New macroecological insights into functional constraints on mammalian geographical range size.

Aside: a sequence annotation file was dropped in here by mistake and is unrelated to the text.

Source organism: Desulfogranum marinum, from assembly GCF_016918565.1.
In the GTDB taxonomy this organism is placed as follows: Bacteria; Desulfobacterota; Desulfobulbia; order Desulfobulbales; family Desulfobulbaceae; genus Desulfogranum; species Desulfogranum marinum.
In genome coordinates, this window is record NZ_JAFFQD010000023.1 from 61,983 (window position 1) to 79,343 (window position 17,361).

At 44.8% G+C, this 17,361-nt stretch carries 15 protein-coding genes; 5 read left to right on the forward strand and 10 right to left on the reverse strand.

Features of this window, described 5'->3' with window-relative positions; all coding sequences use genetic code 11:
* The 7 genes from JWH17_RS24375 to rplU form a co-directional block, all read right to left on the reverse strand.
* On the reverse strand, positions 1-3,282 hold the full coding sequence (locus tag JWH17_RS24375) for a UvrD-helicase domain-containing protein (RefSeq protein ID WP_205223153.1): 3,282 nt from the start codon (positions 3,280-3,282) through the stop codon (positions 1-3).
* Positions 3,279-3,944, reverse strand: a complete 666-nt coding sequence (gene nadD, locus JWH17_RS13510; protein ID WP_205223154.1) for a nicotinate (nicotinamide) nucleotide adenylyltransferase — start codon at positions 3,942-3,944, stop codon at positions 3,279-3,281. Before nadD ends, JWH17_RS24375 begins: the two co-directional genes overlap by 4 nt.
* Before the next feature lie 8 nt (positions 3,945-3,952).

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Understanding the determinants of variation in the extent of species distributions is a fundamental goal of ecology. The diversity of geographical range sizes (GRSs) in mammals spans 12 orders of magnitude. A long-standing macroecological model of this diversity holds that as body size increases, species are increasingly restricted to occupying larger GRS. Here, we show that the body size-GRS relationship is more complex than previously recognized. Our study reveals that the positive relationship between body size and GRS does not hold across the entire size range of mammals. Instead, there is a break point in the relationship around the modal mammal body size. For species smaller than the mode, GRS actually decreases with body size. We discuss mechanisms to account for these observations in the context of the energetics of body size. We also examine the possibility that the patterns are the result of a statistical artefact from combining two random, uni-modal, skewed distributions, but conclude that the patterns we describe are not artefactual. Our results redefine our view of the functional relationship between body size, energetics and GRS in mammals with implications for assessing vulnerability to extinction resulting from range size reductions driven by large-scale environmental change.